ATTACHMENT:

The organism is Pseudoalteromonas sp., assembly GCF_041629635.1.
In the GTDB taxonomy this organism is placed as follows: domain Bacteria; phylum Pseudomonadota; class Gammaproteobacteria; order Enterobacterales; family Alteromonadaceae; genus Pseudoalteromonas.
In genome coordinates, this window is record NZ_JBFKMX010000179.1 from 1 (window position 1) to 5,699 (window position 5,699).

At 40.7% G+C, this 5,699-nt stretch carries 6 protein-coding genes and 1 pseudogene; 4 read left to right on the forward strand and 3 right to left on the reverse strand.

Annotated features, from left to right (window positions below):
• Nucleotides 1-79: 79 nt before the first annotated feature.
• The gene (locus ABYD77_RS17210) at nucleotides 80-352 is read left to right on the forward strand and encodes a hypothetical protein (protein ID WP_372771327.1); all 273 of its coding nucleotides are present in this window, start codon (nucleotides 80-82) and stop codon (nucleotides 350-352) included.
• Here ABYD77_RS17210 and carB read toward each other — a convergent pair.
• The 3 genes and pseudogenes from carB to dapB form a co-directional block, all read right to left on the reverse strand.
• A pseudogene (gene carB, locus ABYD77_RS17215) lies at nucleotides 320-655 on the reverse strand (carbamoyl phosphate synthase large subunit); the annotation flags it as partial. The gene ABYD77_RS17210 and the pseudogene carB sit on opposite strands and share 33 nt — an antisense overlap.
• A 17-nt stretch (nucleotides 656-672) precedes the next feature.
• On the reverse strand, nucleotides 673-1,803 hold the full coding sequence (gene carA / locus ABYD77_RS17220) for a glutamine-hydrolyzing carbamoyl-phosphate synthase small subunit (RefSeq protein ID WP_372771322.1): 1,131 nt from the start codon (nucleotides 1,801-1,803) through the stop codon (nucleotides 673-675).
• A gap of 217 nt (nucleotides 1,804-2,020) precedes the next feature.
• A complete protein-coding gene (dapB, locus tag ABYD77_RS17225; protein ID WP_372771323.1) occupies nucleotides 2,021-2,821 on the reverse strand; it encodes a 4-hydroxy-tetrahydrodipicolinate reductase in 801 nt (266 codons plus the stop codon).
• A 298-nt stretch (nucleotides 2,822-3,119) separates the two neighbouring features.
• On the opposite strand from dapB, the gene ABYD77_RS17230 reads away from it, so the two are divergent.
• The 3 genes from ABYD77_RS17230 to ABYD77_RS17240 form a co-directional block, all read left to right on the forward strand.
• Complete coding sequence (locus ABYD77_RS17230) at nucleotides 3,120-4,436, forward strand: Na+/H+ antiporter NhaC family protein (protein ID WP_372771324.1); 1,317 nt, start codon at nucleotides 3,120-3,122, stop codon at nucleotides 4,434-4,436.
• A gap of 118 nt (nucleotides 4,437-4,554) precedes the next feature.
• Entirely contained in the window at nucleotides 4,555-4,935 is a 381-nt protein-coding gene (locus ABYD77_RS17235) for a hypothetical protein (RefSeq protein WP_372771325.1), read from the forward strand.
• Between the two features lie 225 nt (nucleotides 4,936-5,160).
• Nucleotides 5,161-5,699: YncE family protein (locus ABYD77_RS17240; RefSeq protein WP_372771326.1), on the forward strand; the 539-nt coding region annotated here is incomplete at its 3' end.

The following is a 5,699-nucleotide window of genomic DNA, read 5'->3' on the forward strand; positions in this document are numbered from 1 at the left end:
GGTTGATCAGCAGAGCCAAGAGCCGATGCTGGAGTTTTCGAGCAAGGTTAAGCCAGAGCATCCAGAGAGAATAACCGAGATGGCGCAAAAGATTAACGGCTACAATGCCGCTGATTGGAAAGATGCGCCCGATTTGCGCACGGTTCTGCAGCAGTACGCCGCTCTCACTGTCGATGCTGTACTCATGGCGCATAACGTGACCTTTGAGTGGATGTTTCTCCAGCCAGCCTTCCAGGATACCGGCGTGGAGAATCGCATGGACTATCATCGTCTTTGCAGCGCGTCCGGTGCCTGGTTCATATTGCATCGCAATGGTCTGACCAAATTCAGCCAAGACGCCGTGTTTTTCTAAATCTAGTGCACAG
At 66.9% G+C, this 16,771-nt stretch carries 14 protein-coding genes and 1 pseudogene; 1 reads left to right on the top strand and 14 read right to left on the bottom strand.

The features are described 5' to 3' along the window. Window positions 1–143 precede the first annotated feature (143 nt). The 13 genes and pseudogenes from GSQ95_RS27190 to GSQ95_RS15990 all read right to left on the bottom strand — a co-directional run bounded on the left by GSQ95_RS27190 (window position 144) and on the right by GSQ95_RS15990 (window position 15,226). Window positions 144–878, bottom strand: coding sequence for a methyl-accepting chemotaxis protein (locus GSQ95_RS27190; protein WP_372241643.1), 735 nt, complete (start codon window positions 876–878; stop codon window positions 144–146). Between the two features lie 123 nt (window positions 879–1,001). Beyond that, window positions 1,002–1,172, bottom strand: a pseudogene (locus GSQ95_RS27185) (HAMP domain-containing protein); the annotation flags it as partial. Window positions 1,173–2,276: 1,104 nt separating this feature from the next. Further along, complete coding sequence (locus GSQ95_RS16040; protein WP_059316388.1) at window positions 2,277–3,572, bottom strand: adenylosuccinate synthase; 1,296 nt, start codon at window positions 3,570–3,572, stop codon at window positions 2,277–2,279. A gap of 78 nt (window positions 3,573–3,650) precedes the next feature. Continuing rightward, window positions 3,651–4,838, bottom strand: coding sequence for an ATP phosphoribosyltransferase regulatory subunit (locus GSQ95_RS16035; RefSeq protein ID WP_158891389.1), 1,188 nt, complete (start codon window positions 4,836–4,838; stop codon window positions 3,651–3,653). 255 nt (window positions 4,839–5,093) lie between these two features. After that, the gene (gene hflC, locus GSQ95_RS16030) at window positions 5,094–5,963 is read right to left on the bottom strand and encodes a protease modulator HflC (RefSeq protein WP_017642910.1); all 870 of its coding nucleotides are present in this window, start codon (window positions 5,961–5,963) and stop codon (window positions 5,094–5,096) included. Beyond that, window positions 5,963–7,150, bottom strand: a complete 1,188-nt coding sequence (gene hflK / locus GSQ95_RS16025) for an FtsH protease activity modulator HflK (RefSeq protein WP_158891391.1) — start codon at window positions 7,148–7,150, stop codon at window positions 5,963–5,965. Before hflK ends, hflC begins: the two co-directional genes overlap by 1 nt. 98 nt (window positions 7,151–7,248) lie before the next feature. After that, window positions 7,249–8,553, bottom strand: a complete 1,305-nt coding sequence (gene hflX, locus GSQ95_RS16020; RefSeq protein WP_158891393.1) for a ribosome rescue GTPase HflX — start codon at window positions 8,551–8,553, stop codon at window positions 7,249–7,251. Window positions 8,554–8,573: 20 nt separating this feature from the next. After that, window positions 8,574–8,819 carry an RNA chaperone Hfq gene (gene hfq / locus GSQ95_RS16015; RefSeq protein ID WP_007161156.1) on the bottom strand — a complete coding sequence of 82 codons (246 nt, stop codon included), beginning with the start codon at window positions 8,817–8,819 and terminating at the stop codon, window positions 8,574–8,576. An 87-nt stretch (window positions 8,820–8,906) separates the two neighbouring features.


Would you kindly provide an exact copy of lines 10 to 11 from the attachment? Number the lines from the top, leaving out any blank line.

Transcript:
• A pseudogene (gene carB, locus ABYD77_RS17215) lies at nucleotides 320-655 on the reverse strand (carbamoyl phosphate synthase large subunit); the annotation flags it as partial. The gene ABYD77_RS17210 and the pseudogene carB sit on opposite strands and share 33 nt — an antisense overlap.
• A 17-nt stretch (nucleotides 656-672) precedes the next feature.